Analysts at Australia and New Zealand Bank have hardened their forecast that Kansas-traded wheat risks becoming a market "flashpoint," warning that the La Nina weather pattern has increased the chances of a poor crop this year.

The turn in the so-called southern oscillation index, one of the key indicators of a La Nina, to a historically high reading of 44 has lifted the chances of the poor start that America's hard red winter wheat crop has got off too being reflected in the harvest result.

Indeed, the index, which measures the difference in air pressure between Tahiti and Australia, has a statistically significant link with production of the wheat variety, the type traded on the Kansas exchange, and of which Kansas state is the top grower.

"The southern oscillation index has been as good a predictor as any for Kansas wheat production," the bank said.

"In about two-thirds of cases over the last 100 years, the world-ranked Kansas wheat production years have been preceded by a La Nina or strongly positive southern oscillation index in November and December.

"A strongly positive index has skewed the odds that Kansas and US hard red winter wheat production will be significantly lower year on year."

Kansas vs Chicago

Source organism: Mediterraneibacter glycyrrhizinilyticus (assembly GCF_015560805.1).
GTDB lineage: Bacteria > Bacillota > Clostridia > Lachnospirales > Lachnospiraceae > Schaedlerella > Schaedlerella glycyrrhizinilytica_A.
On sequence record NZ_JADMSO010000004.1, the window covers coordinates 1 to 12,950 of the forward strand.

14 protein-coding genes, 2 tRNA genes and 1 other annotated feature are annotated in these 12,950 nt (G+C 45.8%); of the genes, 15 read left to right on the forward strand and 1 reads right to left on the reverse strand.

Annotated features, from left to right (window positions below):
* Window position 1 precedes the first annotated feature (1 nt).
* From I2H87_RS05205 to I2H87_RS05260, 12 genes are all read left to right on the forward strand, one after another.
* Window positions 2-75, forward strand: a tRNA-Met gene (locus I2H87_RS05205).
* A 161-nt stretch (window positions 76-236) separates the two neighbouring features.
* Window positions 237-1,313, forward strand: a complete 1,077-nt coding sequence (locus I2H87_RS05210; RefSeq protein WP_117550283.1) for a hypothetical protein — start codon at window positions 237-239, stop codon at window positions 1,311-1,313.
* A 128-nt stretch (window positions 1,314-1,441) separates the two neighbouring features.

Another index reading above 40, in late 1973, coincided with a 17 percent drop in Kansas wheat output, with a reading of 32 preceding the 1989 harvest, which was the worst in the last half a century.

Conversely, negative southern oscillation index readings, associated with the La Nina weather pattern, have often heralded strong harvests, as in the bumper years of 1914, 1951 and, more recently, 1998.

However, ANZ added that prospects for a poor hard red winter wheat crop did not necessarily mean that American production of soft red winter wheat, the type traded in Chicago, was set to tumble too.

"While Kansas wheat production is statistically significant against the southern oscillation index, Illinois wheat production is not.

"Increasingly, a scenario could well unfold where stocks of the two different wheat classes move in opposite direction for the 2011-12 season."

'Stressful conditions'

The comments follow ANZ's warning last week that the dryness-affected start that Kansas wheat had received bore the hallmarks of a poor crop ahead.

And they came as hopes eroded for significant snow in the US Plains to protect winter crops from a forthcoming freeze, besides improving moisture levels.

Forecasters at Meteorlogix said that weather conditions in the central and southern Plains had been largely dry over the weekend, with little prospect of further moisture in the immediate outlook.

"Dry weather and volatile winter temperatures maintain stressful conditions across wheat areas of the southern Plains especially across the west," the weather service said.

"The coldest weather of the season to date may occur during next week further stressing the crop."